Performance Persistence in Entrepreneurship
Paul A. Gompers, Anna Kovner, Josh Lerner, and David S. Scharfstein
Harvard Business School, Working Paper No. 09-028
For entrepreneurs, past performance seems to be the best predictor of future success. After examining the success or failure of several thousand venture-backed companies from 1986 to 2003 — where success was defined as the company going public or filing to go public — the authors of this study uncovered an interesting trend. Entrepreneurs who had experienced success at previous startups were far more likely to succeed in future ventures; their success rate was 30 percent, compared with just 18 percent for first-time entrepreneurs. The research also debunked a popular Silicon Valley myth: Entrepreneurs with failed startups on their resumes — where failure was defined as bankruptcy or liquidation — are more likely to perform well in future ventures because they’ve learned from past mistakes. In fact, the success rate of entrepreneurs who had been part of a failed startup was just 20 percent — roughly the same as for first-time entrepreneurs. The research doesn’t explore the specific traits shared by successful serial entrepreneurs, but it does show that they tend to have a good sense for when to enter new markets.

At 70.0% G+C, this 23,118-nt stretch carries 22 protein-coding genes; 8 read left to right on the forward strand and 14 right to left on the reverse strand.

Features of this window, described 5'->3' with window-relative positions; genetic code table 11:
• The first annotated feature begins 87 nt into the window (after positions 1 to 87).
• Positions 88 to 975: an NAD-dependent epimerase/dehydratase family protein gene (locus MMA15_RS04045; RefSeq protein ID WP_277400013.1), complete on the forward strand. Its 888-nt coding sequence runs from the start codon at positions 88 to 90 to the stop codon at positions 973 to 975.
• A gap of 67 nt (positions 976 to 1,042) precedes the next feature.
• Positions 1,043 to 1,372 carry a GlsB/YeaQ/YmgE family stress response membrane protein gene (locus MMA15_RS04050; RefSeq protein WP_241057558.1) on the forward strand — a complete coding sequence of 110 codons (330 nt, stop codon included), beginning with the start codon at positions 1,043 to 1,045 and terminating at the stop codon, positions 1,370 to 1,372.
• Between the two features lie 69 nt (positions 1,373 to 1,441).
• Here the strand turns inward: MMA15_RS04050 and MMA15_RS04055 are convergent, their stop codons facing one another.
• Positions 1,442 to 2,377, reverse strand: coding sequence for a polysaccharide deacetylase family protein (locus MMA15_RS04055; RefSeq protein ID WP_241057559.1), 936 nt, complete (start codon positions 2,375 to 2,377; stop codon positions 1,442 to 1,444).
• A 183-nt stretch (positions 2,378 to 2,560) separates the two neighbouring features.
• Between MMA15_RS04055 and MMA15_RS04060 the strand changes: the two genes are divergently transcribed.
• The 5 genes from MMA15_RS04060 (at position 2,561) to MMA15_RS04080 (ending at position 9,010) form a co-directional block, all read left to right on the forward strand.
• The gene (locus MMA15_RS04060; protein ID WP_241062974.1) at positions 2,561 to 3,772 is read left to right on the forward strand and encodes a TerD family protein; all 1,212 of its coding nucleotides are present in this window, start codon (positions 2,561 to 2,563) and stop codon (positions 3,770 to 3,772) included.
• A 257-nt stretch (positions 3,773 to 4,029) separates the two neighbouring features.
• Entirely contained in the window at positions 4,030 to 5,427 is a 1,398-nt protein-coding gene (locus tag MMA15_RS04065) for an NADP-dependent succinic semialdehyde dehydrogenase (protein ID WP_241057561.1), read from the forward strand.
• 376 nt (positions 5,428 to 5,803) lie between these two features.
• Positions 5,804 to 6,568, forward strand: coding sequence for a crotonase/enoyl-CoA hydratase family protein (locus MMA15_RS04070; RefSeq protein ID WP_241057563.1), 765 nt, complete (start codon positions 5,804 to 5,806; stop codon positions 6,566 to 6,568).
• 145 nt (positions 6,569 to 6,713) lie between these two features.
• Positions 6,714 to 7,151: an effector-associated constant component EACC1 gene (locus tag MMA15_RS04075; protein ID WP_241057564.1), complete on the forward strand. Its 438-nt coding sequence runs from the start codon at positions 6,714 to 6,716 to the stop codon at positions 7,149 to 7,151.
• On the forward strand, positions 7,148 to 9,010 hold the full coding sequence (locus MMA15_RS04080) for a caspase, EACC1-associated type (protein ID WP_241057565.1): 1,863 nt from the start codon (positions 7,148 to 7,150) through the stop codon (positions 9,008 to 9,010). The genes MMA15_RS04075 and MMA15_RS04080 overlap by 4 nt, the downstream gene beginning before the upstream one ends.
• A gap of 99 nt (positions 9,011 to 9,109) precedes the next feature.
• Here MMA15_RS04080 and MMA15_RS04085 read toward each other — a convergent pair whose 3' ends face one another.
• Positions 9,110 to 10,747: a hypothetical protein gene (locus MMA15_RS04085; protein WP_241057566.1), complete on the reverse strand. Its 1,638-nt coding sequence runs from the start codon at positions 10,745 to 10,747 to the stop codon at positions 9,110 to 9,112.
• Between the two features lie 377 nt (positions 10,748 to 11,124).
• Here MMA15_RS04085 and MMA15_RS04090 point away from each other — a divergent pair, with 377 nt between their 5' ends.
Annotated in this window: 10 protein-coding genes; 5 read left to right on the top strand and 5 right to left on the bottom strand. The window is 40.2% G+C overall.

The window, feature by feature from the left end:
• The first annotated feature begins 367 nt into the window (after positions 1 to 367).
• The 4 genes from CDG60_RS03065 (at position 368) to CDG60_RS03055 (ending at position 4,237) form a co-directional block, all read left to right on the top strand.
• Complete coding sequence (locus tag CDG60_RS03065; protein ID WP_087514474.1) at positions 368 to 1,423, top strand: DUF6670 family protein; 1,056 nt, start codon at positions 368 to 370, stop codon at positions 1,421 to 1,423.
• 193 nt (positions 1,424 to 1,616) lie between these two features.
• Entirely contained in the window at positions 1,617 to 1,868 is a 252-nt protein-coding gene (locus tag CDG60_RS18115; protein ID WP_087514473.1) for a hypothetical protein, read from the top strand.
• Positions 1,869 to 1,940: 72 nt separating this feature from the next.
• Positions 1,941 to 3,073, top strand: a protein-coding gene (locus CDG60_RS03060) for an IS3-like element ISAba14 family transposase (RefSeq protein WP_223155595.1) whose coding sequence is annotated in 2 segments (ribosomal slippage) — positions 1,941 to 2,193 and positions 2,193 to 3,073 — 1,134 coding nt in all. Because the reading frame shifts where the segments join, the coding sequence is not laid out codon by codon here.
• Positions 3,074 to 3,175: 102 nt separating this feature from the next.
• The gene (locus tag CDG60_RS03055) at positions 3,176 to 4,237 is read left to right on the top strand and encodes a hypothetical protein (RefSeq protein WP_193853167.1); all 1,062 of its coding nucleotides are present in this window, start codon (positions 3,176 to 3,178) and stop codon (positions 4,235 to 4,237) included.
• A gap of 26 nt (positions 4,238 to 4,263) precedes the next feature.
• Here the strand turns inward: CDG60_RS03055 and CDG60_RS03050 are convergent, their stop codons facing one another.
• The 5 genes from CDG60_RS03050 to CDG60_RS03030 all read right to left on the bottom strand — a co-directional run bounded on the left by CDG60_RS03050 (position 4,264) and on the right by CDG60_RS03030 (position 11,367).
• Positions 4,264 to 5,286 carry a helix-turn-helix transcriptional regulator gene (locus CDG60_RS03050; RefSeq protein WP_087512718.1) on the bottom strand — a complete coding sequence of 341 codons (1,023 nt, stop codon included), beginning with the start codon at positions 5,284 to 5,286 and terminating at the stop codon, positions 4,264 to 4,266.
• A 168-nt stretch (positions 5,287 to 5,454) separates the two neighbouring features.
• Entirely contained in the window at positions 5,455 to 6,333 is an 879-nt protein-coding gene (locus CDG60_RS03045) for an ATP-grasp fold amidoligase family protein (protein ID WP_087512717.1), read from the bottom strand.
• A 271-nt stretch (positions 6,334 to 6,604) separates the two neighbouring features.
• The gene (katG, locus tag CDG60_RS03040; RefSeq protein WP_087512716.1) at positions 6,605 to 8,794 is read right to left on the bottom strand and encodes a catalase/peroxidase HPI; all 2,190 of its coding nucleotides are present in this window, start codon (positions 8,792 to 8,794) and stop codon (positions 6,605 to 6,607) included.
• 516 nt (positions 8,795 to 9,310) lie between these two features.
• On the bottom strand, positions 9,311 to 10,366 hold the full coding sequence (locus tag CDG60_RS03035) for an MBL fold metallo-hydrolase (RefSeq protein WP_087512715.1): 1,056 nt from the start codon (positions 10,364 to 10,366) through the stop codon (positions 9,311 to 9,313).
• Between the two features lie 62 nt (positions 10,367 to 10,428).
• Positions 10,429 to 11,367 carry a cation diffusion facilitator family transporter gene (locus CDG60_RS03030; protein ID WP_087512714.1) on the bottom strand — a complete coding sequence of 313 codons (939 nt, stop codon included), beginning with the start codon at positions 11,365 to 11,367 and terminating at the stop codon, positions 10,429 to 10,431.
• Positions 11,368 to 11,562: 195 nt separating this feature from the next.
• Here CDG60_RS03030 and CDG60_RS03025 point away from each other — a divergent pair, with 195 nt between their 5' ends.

Previous performance is the best predictor of an entrepreneur’s success or failure in future ventures.